Bu JENNIFER MORRISSEY
In addition to the great news of the $1.5 million grant from the state to help build a bridge at the San Diego River Crossing Trail, we have more good news to share. After a more than 18-month closure due to the pandemic, the Mission Trails Regional Park Visitor Center (VC) has reopened part time, 11 a.m.-3 p.m., on Friday through Sunday, and the Kumeyaay Lake Campground has reopened and is taking weekend reservations. The 46-site campground offers a quick, affordable “staycation” and is a great place for little ones’ first campouts. Book your reservation soon (and at least two days in advance) through the park’s website because the campsites are filling up fast.
As we ease back into the Visitor Center’s reopening, we have two requests of our neighbors. First, come for a visit — we’ve missed you! Catch up with our volunteers at the front desk to learn more about the park’s trails and all that the Visitor Center has to offer.
Opened in 1995, the 14,000-square-foot, award-winning Visitor Center was the first joint project between the City of San Diego and the Mission Trails Regional Park Foundation, which itself was established in 1988 as the nonprofit dedicated to supporting the park.
When you visit the VC, check out our new “Welcome to Mission Trails” exhibit in the downstairs exhibition area, and you’re sure to learn something new.
The primary way to access the upstairs exhibits is via a ramp, through which is a tunnel-like stretch that is noise activated and features the sounds of the park’s nocturnal animals. As many parents can attest, children love passing through this dimly lit space to activate the sounds and, maybe, get just a little bit scared.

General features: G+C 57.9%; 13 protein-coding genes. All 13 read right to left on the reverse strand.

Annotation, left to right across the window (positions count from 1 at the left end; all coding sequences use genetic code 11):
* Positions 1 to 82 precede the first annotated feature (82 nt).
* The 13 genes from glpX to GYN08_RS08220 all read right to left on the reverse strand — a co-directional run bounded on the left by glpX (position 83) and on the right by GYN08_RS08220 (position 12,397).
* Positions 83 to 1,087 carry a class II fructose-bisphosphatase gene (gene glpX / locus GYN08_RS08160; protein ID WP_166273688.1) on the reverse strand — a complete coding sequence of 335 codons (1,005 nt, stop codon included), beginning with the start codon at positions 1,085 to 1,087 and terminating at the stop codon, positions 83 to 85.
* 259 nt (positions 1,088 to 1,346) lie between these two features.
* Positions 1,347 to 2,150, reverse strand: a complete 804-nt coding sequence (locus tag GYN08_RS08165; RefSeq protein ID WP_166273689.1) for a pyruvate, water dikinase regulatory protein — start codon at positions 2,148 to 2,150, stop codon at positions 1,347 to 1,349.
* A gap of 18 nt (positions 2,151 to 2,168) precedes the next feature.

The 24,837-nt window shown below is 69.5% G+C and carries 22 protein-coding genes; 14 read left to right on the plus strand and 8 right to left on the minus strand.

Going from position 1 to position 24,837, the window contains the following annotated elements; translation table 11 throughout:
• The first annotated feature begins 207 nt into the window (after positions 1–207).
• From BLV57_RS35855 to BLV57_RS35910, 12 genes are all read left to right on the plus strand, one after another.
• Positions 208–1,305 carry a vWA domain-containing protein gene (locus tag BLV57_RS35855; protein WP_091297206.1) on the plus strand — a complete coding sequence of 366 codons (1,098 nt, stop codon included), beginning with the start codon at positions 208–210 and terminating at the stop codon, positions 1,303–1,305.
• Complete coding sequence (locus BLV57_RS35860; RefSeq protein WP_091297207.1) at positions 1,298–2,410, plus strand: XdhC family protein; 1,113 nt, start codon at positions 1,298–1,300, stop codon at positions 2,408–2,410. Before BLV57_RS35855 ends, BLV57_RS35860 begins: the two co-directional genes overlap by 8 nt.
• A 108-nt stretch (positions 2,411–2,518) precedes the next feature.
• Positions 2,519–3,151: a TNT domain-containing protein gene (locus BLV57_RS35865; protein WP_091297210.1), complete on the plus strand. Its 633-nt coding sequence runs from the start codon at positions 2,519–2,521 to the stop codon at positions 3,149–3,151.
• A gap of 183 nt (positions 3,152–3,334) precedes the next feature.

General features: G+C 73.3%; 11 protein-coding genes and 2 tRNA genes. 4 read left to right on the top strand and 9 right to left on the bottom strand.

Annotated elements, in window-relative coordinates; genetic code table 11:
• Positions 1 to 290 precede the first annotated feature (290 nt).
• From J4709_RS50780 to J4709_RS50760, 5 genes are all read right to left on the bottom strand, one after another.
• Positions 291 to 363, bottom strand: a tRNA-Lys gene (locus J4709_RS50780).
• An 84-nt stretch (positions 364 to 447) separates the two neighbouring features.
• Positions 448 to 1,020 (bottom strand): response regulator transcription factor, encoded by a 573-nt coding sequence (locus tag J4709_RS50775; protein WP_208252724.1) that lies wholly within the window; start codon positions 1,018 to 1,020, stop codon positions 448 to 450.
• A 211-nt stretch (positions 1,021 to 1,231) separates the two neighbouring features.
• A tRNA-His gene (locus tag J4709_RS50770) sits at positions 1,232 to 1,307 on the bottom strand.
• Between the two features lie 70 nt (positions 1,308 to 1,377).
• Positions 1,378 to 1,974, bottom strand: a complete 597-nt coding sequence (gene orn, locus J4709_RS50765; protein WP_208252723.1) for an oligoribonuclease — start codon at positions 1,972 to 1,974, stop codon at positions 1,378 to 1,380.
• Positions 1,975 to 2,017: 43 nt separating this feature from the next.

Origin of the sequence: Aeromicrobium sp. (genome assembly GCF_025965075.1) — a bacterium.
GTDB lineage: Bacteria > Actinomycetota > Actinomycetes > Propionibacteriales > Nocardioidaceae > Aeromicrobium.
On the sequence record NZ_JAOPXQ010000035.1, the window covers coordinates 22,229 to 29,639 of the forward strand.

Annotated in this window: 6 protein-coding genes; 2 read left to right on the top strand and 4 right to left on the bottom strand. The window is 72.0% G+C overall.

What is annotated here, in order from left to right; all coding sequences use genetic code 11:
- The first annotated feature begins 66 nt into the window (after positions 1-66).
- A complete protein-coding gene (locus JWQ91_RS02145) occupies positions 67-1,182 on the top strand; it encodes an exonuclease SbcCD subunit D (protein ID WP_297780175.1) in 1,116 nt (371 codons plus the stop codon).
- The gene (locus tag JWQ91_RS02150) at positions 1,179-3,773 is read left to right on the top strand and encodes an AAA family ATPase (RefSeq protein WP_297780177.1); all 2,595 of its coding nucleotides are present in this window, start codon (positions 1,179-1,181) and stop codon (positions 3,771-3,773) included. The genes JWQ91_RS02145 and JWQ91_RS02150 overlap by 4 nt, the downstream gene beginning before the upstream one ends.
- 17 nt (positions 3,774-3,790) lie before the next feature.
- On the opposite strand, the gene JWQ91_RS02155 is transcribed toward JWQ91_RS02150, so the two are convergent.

One of the newer upstairs exhibits focuses on the park’s Nest Box program. The installation includes a life-sized tree and “occupied” nest boxes that replicate the more than 100 we have in the park, monitored each year by a group of dedicated volunteers.
One of the many ways you can support Mission Trails is by shopping the Visitor Center’s gift shop. Not only can you pick up Mission Trails T-shirts, hats, and other branded merchandise, but there are books, cards, toys, hand-carved bowls, and pottery and baskets crafted by Kumeyaay artisans. As you plan gift giving, please consider a quick trip down to the Visitor Center for a gift that gives twice, to both your recipient and MTRP. If you have a 5-Peak Challenge finisher in your house who doesn’t yet have one of the 5-Peak shirts, we have the perfect gift for you.
In addition to coming to the Visitor Center, we are looking for more volunteers to fill regular and occasional shifts. You can share your knowledge and love of Mission Trails with visitors from near and far, get to know fellow members of the MTRP community and have a better sense of the park’s history and innerworkings.
In this role as a volunteer with the MTRP Foundation, you’ll meet the park’s rangers and other City of San Diego staff, working closely with Foundation staff. All volunteers are well trained and supported, receive a 20% discount in the gift shop, and an invitation to the parkwide annual awards dinner, all the while having fun and improving visitors’ experience of Mission Trails.
To learn more about volunteering at the VC, please visit our homepage at www.mtrp.org.
— Jennifer Morrissey is executive director of the Mission Trails Regional Park Foundation.